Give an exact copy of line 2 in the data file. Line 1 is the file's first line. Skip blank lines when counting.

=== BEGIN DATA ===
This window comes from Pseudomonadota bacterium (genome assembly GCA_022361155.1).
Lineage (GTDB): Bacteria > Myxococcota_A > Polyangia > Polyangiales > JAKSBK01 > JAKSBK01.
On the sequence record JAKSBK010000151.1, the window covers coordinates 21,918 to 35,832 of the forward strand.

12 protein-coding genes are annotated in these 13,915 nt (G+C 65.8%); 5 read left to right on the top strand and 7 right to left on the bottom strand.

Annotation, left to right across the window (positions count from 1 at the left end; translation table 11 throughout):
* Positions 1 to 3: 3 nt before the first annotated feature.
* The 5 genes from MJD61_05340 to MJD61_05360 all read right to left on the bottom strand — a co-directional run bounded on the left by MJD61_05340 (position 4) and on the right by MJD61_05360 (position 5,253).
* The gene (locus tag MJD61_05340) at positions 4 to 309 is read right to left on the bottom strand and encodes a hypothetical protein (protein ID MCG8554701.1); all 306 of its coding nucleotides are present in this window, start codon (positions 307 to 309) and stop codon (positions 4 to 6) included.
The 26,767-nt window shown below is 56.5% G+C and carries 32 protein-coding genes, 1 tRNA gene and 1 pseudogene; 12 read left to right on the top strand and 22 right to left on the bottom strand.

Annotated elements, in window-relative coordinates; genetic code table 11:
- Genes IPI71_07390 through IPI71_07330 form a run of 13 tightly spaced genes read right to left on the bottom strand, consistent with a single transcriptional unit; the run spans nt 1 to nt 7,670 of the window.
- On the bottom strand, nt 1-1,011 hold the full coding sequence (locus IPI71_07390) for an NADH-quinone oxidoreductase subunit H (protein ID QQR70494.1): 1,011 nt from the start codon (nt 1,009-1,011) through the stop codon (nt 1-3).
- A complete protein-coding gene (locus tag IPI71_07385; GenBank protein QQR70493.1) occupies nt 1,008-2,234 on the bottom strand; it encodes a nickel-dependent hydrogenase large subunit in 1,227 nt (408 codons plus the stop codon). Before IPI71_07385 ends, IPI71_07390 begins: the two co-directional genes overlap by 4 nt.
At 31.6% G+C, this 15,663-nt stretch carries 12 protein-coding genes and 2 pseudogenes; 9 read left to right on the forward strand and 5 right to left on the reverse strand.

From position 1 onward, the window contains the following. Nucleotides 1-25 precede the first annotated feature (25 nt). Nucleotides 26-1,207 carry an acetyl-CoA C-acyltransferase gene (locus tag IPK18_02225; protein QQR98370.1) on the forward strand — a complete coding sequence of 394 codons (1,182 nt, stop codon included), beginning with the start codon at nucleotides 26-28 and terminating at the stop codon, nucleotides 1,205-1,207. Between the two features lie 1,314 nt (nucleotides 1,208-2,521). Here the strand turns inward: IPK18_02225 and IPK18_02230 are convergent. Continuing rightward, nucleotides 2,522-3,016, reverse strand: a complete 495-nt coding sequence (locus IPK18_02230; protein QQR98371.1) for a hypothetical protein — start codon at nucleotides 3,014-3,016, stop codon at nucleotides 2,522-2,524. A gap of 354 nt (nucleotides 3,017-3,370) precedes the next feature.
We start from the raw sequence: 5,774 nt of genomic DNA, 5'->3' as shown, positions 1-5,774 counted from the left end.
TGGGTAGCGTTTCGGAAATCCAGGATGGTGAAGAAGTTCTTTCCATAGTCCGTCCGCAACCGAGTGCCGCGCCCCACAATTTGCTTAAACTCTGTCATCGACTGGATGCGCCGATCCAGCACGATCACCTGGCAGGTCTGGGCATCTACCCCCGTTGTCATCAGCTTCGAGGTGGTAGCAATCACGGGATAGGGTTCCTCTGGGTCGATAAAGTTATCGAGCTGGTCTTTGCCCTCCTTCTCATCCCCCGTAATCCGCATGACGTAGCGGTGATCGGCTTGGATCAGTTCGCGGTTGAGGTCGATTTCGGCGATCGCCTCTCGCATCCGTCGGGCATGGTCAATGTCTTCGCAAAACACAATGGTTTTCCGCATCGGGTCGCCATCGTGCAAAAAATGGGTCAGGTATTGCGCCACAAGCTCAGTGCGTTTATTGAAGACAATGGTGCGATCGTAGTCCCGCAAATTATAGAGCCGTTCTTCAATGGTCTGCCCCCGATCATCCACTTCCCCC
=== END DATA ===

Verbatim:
Lineage (GTDB): Bacteria > Myxococcota_A > Polyangia > Polyangiales > JAKSBK01 > JAKSBK01.